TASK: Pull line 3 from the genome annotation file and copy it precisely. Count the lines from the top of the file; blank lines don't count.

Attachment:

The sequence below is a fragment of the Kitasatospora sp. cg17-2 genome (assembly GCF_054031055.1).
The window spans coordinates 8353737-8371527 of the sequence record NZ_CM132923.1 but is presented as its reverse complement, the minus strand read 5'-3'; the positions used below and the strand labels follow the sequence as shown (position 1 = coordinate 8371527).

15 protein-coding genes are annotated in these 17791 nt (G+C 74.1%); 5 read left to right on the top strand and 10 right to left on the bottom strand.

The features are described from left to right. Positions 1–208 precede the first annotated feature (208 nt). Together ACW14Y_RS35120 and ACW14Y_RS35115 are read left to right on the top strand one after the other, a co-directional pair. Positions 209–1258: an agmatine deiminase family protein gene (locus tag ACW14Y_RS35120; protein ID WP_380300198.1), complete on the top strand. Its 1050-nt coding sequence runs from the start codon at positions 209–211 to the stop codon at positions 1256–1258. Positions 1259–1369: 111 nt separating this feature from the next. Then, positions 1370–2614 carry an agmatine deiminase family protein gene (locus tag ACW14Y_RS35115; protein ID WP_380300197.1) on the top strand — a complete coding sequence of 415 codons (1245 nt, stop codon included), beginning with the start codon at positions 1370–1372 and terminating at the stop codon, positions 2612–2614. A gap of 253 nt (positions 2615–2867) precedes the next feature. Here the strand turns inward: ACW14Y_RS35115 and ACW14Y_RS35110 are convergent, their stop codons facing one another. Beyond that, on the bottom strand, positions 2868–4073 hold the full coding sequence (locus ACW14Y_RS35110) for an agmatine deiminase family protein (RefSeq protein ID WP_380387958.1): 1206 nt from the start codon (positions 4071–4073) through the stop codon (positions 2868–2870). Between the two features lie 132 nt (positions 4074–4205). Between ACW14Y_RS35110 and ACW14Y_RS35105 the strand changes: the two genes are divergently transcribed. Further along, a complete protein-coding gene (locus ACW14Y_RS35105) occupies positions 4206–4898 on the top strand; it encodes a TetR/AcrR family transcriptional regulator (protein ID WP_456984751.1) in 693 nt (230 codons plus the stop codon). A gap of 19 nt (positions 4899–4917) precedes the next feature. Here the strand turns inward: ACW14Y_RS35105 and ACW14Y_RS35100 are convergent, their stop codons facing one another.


15 protein-coding genes are annotated in these 17791 nt (G+C 74.1%); 5 read left to right on the top strand and 10 right to left on the bottom strand.